Lower Danube Catchment area (Romania/ Bulgaria/ Serbia)

Lower Danube

The Lower Danube region, straddling Bulgaria, Romania and Serbia, faces significant challenges stemming from the continued exploitation of the Danube River resources, especially for navigation, hydropower production, and agricultural irrigation, especially during periods of drought. As a result, the water level may drop below the safety margin, forcing local communities to rely on groundwater resources, which are also limited, for drinking water supply.

  • The Danube River is the second-longest river in Europe, running through 10 countries, flowing for 2850 Km, until it reaches the Black Sea.
  • Romania represents 29% of the surface area of the whole Danube Basin, with a length of 38% of the Danube River flowing through its territory.
  • Located on the border between Romania-Serbia and Romania-Bulgaria, characterized by a complex morphology with different types of banks.
  • Population density is moderate.
  • The Lower Danube basin supports various activities, including transport, industry, energy, agriculture, and tourism, vital for the local, national, and European economy.
  • Construction of the large hydropower plants Iron Gates I and Iron Gates II and alterations through embankment, have generated high bank erosion processes, with a negative impact on navigation.
  • Intense flood risk: since the development of grey infrastructure along the riverbanks, flash floods travel at an increased speed along the Danube; most of the old floodplains, which now are used for agriculture, are flooded on a regular basis.
  • Urban areas developed on the Danube riverbank are very susceptible to floods and riverbank collapse.
  • Most of the land along the riverbank is now under the administration of private owners, reducing incentives for local authorities to oversee the maintenance and development of the areas.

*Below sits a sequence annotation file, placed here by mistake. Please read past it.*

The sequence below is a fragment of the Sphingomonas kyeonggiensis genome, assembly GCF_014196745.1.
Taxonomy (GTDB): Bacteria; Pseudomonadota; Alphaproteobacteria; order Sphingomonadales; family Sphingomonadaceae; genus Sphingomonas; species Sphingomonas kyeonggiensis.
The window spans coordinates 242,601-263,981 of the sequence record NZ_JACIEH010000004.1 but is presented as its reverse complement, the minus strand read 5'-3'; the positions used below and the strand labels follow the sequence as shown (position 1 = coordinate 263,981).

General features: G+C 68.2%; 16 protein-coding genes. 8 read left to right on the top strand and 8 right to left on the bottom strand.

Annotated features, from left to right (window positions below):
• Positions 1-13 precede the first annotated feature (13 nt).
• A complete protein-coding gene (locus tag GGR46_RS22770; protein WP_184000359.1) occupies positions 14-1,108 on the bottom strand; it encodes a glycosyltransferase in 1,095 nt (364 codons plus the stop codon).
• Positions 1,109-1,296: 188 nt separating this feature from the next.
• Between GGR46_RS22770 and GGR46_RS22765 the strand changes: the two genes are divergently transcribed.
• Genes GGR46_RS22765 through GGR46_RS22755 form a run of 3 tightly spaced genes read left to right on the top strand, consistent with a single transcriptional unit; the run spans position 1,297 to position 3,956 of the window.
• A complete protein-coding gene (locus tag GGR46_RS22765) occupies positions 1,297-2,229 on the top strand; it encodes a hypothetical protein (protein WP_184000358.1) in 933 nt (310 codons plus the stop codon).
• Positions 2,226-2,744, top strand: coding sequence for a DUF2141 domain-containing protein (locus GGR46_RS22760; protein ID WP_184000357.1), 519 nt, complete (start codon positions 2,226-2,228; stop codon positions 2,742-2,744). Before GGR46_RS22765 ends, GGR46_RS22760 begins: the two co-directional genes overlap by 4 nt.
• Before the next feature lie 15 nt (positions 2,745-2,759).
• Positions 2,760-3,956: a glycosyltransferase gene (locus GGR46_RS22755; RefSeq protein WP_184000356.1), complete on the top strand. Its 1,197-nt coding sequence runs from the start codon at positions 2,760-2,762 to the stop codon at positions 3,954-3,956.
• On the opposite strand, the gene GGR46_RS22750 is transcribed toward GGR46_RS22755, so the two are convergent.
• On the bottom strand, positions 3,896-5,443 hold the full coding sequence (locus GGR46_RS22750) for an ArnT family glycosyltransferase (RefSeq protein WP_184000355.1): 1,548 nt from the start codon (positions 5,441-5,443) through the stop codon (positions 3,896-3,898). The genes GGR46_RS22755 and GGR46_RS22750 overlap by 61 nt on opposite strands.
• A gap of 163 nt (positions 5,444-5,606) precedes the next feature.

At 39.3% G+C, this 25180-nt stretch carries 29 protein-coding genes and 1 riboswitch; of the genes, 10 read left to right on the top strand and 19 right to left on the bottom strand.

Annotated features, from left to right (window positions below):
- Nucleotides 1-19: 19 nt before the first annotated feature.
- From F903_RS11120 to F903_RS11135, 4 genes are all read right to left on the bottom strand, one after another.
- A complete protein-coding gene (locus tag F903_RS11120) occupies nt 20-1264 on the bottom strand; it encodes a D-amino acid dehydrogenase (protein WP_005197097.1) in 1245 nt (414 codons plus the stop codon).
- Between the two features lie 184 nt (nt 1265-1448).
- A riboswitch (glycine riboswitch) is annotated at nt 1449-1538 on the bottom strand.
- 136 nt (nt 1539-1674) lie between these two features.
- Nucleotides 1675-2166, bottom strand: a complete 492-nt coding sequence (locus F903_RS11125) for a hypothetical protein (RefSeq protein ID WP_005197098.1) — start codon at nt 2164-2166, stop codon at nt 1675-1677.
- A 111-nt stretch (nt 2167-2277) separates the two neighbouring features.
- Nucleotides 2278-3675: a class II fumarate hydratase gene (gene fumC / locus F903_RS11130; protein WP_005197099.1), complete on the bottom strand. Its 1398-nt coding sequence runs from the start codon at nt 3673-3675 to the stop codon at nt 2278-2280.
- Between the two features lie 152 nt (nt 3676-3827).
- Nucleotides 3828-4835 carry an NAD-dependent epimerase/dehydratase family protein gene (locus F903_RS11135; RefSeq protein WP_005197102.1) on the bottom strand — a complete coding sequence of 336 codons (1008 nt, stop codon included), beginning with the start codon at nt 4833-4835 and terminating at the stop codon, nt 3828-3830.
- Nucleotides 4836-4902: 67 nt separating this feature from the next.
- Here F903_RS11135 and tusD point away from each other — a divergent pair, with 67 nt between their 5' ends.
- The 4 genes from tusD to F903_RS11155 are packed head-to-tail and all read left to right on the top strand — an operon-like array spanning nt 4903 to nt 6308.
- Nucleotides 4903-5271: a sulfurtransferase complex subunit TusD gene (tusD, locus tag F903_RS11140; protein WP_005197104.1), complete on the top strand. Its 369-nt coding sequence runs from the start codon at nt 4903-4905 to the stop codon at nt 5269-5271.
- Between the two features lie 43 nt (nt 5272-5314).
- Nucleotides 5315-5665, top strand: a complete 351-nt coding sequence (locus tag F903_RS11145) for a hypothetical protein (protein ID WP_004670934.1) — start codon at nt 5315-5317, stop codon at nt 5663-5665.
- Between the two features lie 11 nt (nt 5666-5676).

• Agricultural associations are requesting larger quotas of water needed for irrigation, while affecting the hydropower energy production, navigation and sediment transport especially during drought periods when the water level is low. This is also affecting a large area of the Danube riverbank, since at low water level the main impact on the natural environment can be seen in the large number of erosion points.
  • Ministry of Transport, Ministry of Regional Development and Tourism, Ministry of Agriculture.
  • Lower Danube River Administration
  • Romanian Waters National Administration
  • Environmental Guard
  • National Agency for Environmental Protection
  • Local Administration
  • County council
  • Associations for Fishing and Hunting
  • Energy authority
  • SMEs
  • NGO’s & Citizens
  • Farmers
  • Insurance companies
  • Analyse and explain the Nexus interactions between Water, Energy, Food and Climate.
  • Apply and adapt existing tools in order to improve the national and local natural resources management strategies, through participatory processes.
  • Develop business models/ scenarios to support decision and policy makers.
  • Managing a balance between the drive towards continuous exploitation of the Danube River resources to the maximum and the sustainable exploitation with the advantage of a smaller impact on the natural environment, but that provides a lower degree of financial benefits.

Lower Danube Catchment pilot News

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